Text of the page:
Examples Focal Points Drawing

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Opposite: Further examples of ways in which the viewer's eye can be directed towards the centre of interest.

Single lines or obvious pathways are not the only means that we can use to lead the eye along a predetermined route within the picture area. A line of objects may be used, or even a number of items so placed that they direct the attention towards the focal point. The illustration at the bottom of this page is an example of this: the objects cluttered in the foreground all play a part in focusing attention on the two young women peeping through an aperture in the partition.

In fact, with a little imagination, almost anything can be utilized to direct the eye and mind of the viewer. Human beings are instinctively cooperative beasts (and this applies to almost everyone): no matter how perverse our individual nature might be, we will 'read' your picture in exactly the way you dictate. Our eyes will inevitably follow the path you lay out.

You can make use of the social nature of your fellow humans in other ways. Because we all have the natural tendency to involve ourselves in other people's business, if you draw someone in your picture looking towards the centre of interest you create invisible direction lines that urge our eyes to follow suit.

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Creating pictures which catch the imagination demands more than a grasp of the principles of picture composition allied to the ability to draw convincingly. The picture must be so organized that it offers a visual experience which is in some way new. This is not to say that we must constantly be in search of novelty but rather that, however familiar our subject, we must find ways of making [ our drawing of that subject unique.

Every shape in a drawing has two functions: as a flat shape on | the surface of the paper and as a representation of something. For example, the rhomboid at the top of this page is not just a I rhomboid: it is also a representation in depth of a square table-top. For a composition to be successful, both these ways of | looking at an image must be taken into account.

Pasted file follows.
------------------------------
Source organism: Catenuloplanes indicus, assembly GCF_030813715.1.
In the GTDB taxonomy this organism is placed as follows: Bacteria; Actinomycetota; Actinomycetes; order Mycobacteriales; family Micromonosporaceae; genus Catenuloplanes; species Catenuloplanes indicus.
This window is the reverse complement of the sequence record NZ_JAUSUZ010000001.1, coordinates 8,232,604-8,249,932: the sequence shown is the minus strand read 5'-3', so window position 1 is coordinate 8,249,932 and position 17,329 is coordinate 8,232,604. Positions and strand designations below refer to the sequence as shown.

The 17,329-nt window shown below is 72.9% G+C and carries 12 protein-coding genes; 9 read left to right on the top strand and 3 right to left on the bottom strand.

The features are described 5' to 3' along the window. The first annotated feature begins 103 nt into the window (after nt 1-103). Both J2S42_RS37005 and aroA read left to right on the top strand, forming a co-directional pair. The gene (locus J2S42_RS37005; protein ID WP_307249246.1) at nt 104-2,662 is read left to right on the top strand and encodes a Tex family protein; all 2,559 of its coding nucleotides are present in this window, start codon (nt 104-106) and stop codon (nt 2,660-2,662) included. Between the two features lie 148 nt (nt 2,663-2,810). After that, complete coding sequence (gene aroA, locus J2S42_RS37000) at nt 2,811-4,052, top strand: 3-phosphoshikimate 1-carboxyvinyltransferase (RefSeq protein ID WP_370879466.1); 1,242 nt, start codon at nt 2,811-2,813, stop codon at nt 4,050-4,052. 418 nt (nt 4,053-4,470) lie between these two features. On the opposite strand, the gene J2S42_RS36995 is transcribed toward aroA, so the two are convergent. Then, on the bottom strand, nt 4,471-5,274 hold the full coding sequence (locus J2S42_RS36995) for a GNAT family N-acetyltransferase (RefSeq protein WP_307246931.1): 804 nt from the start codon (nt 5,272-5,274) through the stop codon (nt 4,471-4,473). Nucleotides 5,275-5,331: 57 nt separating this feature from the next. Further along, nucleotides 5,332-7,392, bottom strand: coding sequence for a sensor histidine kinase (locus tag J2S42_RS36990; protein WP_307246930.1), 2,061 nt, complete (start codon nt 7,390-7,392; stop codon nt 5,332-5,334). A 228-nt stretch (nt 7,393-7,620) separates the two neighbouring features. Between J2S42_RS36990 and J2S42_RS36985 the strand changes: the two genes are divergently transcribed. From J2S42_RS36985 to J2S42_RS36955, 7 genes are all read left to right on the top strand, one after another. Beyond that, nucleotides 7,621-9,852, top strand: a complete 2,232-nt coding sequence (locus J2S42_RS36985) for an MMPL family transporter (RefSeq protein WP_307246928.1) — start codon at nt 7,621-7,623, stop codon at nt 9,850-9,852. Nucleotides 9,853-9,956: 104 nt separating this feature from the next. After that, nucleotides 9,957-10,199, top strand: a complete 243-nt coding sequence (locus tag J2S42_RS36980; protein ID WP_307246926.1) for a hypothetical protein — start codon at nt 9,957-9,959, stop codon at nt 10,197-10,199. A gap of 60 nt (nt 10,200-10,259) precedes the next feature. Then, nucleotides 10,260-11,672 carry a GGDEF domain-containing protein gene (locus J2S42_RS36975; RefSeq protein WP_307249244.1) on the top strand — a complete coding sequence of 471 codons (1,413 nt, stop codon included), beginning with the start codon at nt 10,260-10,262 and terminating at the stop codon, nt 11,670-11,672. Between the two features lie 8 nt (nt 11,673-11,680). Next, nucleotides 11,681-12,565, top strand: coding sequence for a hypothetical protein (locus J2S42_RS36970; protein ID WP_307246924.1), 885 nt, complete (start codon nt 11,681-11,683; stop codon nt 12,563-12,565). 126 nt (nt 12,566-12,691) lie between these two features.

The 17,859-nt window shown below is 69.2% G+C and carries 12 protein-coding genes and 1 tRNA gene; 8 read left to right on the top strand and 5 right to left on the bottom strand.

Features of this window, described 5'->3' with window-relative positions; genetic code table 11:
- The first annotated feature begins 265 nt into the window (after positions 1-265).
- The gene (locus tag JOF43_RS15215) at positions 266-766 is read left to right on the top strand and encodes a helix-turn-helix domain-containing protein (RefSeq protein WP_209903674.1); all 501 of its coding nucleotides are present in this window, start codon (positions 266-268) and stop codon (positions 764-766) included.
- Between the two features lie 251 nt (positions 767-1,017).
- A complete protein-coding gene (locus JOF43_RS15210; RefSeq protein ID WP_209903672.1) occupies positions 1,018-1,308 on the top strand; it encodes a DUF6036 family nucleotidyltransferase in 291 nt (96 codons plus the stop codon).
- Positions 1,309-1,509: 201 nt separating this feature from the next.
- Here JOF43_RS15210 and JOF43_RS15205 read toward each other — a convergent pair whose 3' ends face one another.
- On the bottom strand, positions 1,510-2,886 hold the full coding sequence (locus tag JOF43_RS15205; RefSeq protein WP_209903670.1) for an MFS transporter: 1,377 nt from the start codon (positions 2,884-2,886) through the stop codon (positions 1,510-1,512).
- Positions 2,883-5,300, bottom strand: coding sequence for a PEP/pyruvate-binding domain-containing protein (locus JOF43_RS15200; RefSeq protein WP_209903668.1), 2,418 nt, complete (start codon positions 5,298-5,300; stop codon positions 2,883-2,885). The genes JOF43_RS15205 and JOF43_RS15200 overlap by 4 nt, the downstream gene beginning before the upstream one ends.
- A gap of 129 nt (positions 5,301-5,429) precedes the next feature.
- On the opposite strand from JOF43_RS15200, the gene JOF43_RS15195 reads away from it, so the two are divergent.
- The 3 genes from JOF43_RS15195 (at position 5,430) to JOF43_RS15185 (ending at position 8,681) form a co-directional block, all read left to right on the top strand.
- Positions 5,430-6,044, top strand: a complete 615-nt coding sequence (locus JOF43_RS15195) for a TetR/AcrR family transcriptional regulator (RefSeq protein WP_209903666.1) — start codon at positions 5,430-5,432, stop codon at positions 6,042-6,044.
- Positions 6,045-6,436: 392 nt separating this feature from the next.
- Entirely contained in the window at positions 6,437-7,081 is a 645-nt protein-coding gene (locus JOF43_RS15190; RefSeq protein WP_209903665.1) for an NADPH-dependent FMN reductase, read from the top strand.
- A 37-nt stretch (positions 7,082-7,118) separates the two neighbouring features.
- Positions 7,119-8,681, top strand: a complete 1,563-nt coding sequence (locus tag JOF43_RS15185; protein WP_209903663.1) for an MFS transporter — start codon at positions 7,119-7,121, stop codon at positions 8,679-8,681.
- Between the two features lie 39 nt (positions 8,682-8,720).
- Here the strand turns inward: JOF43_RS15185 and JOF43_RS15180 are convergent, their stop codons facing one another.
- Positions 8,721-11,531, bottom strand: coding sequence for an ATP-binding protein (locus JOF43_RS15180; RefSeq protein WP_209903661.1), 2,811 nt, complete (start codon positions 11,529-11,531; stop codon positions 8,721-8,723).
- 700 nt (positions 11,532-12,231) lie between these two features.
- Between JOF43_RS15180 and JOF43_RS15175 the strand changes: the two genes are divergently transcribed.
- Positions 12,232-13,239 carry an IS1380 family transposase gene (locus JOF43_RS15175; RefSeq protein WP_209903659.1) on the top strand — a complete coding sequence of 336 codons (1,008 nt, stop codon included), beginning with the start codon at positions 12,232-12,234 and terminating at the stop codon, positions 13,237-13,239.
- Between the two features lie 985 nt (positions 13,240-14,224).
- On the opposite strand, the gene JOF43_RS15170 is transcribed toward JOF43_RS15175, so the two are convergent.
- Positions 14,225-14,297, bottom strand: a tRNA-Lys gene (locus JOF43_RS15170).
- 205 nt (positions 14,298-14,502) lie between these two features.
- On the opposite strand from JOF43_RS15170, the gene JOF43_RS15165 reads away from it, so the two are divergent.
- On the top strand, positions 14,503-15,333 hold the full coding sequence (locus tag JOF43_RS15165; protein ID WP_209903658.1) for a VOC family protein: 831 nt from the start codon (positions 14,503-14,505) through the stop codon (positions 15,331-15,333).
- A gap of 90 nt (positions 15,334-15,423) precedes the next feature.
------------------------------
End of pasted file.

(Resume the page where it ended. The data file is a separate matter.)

Shown at the left are two versions of the same illustration I showing a monk buying seeds at a market-stall. The second one is evidently more successful than the first, but why? It is because the shapes it makes on the page are more interesting. To show

this up clearly I have painted everything in the second picture black. The silhouette that results is quite intriguing, with interesting projections jutting out in all directions and several small, oddly-shaped holes.

But this total shape is not all there is to it. The seemingly haphazard stack of primitive garden tools makes another intriguing shape, as does the shadow area on the monk's habit, and the combined outline of the people and stalls in the background presents yet another. All over this picture, elements are juxtaposed and overlapped in such a way that interesting shapes and patterns result.

In all the other illustrations on these two pages the shapes of figures and objects are grouped, combined and overlapped to create interesting arrangements. These unfamiliar shape-combinations give us the means to make every drawing unique. Anyone who looks at it will be subconsciously aware of their effect, and thus attracted by the drawing. They are the means by which we stir the viewer's imagination. Without them, the drawing is dull.

Top: Illustration from In a Monastery Garden, written by E. and R. Peplow. [Copyright© David & Charles pic.] Above: Illustration from The Fox, written by Ron Tiner and M. Blanchett. [Copyright © Fleetway 1991.] Left: Illustration from Clancy's Casebook, written by B. Cassells and I. Lowden. [Copyright © Oliver & Boyd Ltd.] Below: Illustration from The Rat Pack [Copyright © Fleetway 1991.] Opposite, centre: Illustration from In a Monastery Garden. [Copyright © David & Charles pic.] Opposite, bottom: Illustration from Black Jack the Footpad, written by E. Cowan. [Copyright © D. C. Thompson.]

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